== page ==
OPINION: Memories of giving birth stick with mums forever

Ruth's daughter Posie who celebrates her first birthday this week

Ruth's daughter Posie who celebrates her first birthday this week - Credit: Ruth Davies

To placate a night of no sleep we tell a mummy “the nights may be long but the years, oh the years are short” wanting her to know the hard bits get better and she absolutely will look behind her wondering where it all went.

It’s hard to imagine time evaporating when in the early hours, soothing a colicky baby, a baby cutting teeth, a hungry one, a wet one, a just-want-to-be-awake-and-play one, but I have to say, in truthfulness and even in the depths of the witching hour, the years really are short but actually, so are the nights.

This week our baby turns one and I’m struggling to fathom the time having passed. It absolutely feels like only yesterday I was pacing the hospital car park, with my husband making annoying jokes about me not fitting between gaps in cars, waiting for Posie to arrive.

I can almost taste the smell of the hospital as I laboured through contractions.

I see the faces of the staff vividly like it only just happened, and that moment, that wonderful moment of her shooting into the world at record speed for the final stage of labour, I can still sense perfectly.

I held that tiny dot in my arms, clutching the gas and air, with tears of relief she was safe, exhaustion after pushing, and so much love I thought my heart might actually burst.

A feeling which just goes on and a joy we feel when looking at her always. My husband Jonny and I frequently just stop and say “She’s so lovely isn’t she? She really is just the sweetest baby! Aren’t we lucky?” and we so feel that adrenaline high of having her complete our family with true happiness every day.

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It’s like we’d been missing a piece of the puzzle then, finally she was here, to slot into the missing place and make the picture perfect.

I really feel like that about all of them.

Even the oldest who is now at high school and 12 years old. The brilliant memory of the moments just before, and as she arrived, stay with me like they’ve only just happened, so ecstatic they were.

Florence arrived to fireworks and snow as the world ticked over into a new year and a new decade. I can see falling flakes and colourful explosions outside the window, feeling the warmth of her skin on mine so absolutely it feels impossible the reality takes it over a decade distant.

The same with my boys.

Not being here and then, in an instant, arriving to a world that could never be imagined back on the other side.

A moment which feels so close, how can it possibly be so long ago? Jimmy arrived in the living room as I birthed him while looking out into the street.

I can still feel his head, I know exactly the sensation as he slipped out, into my husband’s arms.

I can remember the fall to the floor exhausted as the whole room shouted “don’t sit down!” Jonny had caught our baby but slippery as he was, promptly dropped him.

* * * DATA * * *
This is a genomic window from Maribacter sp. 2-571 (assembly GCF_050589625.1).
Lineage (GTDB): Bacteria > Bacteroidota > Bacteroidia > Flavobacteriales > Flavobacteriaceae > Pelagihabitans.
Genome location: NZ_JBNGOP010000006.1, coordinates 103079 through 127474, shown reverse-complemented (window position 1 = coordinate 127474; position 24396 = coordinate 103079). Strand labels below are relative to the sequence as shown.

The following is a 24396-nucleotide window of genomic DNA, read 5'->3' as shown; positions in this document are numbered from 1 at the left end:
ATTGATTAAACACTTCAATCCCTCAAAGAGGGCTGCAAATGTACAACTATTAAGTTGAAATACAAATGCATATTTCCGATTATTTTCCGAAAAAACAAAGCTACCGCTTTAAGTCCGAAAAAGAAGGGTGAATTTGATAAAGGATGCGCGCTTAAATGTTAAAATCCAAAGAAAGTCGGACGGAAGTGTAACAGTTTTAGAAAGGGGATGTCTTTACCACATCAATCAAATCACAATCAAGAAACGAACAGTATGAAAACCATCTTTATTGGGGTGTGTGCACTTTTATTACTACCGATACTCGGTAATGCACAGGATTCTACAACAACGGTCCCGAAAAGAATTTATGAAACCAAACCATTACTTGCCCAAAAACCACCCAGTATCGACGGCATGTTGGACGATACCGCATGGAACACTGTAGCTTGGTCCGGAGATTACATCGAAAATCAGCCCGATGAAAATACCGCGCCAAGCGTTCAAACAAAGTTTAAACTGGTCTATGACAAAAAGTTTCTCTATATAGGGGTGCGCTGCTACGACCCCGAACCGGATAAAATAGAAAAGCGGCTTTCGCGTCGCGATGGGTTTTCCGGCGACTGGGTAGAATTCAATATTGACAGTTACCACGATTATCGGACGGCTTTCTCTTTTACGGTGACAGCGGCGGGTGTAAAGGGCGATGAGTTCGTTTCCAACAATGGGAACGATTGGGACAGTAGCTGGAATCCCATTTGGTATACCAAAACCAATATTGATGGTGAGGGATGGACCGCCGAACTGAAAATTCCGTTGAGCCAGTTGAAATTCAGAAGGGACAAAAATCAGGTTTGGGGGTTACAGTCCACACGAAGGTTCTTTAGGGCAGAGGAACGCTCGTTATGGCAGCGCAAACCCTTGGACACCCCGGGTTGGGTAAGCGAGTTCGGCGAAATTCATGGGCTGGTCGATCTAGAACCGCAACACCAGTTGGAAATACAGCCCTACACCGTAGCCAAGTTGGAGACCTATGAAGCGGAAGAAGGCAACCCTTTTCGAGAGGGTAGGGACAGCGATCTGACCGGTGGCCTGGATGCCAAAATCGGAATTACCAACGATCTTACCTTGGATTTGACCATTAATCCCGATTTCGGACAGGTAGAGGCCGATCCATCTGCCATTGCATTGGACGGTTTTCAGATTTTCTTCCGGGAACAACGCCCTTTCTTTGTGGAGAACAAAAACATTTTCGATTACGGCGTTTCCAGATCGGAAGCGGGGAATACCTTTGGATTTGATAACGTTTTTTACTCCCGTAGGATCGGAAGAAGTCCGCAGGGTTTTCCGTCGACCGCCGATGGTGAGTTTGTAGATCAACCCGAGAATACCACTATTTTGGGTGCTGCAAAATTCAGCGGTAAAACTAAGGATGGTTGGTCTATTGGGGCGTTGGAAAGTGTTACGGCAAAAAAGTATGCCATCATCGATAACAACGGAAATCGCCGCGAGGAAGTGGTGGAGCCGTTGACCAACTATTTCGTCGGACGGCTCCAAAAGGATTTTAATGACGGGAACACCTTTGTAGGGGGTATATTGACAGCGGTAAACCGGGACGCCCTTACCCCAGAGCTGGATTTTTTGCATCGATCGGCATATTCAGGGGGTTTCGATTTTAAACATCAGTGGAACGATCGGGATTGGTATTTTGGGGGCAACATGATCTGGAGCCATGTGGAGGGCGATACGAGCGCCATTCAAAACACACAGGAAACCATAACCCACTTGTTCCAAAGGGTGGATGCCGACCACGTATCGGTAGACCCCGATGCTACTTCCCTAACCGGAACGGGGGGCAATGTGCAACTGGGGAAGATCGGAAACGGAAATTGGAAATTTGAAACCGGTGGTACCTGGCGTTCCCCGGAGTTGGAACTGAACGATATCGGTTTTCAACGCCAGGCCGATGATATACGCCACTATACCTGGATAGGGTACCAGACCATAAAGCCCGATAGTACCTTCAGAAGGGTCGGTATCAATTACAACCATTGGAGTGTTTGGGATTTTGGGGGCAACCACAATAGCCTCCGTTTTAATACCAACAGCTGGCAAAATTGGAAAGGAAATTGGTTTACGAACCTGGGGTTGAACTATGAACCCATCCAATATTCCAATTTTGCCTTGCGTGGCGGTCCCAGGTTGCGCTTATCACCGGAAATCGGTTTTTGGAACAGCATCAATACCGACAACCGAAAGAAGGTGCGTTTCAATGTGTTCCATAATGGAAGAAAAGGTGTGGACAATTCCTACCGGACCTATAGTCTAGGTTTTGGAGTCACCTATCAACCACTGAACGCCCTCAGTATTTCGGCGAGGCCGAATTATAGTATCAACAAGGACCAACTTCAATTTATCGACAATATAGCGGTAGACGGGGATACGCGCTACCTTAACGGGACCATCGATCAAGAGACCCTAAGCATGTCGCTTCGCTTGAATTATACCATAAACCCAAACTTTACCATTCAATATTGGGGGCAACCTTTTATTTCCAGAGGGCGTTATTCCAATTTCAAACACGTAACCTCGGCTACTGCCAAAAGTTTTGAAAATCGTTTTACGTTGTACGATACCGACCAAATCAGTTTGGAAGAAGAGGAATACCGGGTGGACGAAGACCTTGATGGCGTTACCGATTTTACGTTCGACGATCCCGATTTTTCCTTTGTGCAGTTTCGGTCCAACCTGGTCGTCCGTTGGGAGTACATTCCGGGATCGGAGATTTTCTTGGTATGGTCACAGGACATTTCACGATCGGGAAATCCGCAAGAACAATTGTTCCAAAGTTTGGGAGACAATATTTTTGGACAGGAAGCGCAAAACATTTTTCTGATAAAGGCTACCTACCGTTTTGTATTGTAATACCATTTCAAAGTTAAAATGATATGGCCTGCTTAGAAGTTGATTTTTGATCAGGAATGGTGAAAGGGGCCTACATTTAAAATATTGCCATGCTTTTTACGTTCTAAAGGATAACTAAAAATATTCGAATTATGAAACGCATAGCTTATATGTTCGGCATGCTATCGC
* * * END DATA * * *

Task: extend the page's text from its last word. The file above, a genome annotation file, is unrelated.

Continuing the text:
He was passed through my knees as I grabbed at him, clutching his little red body shouting “my boy, my boy” so happy he was a he, even though I’d had no preference. It felt right, of course he was a boy, the stars aligned to how it was meant to be.

Raffie’s arrival was harder but feels no further away. A baby who wouldn’t come turned into a baby who couldn’t.

Forceps showed he was stuck after many hours of natural labour, many more with oxytocin and the emergency operation had far more drama after the baby was born safely.

Raffie was held aloft for me to see as I haemorrhaged, body in shock after such trauma and I very calmly drifted in and out of consciousness watching them taking care of me.

I can imagine the tears on my cheeks even now, thinking back to the me then, silently crying thinking I may never hold this beautiful creature.

I told my husband, his fearful face watching the chaos he could see, but that I couldn’t as they saved my life, to go and be with the baby.

Then I woke up and he was in my arms and the world was right. Jonny looked like he’d been ploughed into a hedge backwards by a bus, exactly as I probably should have felt, but I only felt happy. So happy. To be alive? Yes of course. But to have my baby and know we were going to have such fun together.

Many things are said about having a new-born, the shock, the work, the dramatic change to life.

It seems it’s far more conventional to talk about the challenges. For me however, those are the most remarkable days, even when they’re unexceptional. Babies, from birth when they are curled up, eyes closed, sleeping most of the day, to their first birthday, do change so greatly. I love it all so much I hardly dare breathe let alone sleep for not wanting to miss a beat.

It feels unimaginable it was a year ago when our tiny babe was about to be born. Today she walks, talks, claps, laughs, knows where her nose is, cuddles and kisses with pursed rose bud lips, feeling and giving all the love.

But here we are with our little lockdown girl and I feel like it was only yesterday we were pacing that hospital car park, waiting to see who she would be.

Of course, now we know, she was always our little Posie of flowers, come to fit into the puzzle and make the picture perfect.

Happy birthday little one of ours, I do so hope the days start to slow down a bit because it isn’t half passing by in a flash and we are having so much fun!

Ruth Davies has a parenting blog at www.rocknrollerbaby.co.uk